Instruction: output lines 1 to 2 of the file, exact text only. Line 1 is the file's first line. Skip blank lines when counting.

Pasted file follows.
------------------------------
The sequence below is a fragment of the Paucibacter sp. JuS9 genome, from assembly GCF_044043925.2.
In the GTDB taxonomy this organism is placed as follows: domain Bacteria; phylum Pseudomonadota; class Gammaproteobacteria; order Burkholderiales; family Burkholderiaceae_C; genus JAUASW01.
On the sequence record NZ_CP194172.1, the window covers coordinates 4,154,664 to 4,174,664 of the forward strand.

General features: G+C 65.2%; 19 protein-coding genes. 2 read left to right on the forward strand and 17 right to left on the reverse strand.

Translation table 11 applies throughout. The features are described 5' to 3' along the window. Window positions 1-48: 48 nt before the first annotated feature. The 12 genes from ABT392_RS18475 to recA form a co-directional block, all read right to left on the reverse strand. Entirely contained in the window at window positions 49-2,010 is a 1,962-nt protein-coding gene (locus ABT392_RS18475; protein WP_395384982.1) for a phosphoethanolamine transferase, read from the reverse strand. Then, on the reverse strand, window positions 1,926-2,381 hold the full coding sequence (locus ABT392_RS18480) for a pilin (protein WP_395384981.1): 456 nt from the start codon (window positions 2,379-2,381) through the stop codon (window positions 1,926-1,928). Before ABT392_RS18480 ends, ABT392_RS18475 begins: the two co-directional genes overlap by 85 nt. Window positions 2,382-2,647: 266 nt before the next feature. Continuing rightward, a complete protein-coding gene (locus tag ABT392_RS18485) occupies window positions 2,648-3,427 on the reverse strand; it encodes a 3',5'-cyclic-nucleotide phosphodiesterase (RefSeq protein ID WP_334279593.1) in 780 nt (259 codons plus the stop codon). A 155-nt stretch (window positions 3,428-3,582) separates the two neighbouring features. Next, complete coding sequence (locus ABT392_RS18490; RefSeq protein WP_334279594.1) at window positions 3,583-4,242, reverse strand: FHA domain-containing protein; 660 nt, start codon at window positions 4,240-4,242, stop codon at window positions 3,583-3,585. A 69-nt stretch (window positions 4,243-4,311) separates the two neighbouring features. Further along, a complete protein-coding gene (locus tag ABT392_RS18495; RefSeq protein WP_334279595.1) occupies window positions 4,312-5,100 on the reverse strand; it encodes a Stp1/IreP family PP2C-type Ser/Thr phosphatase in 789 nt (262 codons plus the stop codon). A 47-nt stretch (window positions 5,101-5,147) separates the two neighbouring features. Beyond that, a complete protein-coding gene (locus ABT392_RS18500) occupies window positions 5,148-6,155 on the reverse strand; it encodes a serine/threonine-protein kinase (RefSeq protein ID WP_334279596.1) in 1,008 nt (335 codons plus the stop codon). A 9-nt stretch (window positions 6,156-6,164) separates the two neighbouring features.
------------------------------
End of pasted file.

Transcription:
The sequence below is a fragment of the Paucibacter sp. JuS9 genome, from assembly GCF_044043925.2.
In the GTDB taxonomy this organism is placed as follows: domain Bacteria; phylum Pseudomonadota; class Gammaproteobacteria; order Burkholderiales; family Burkholderiaceae_C; genus JAUASW01.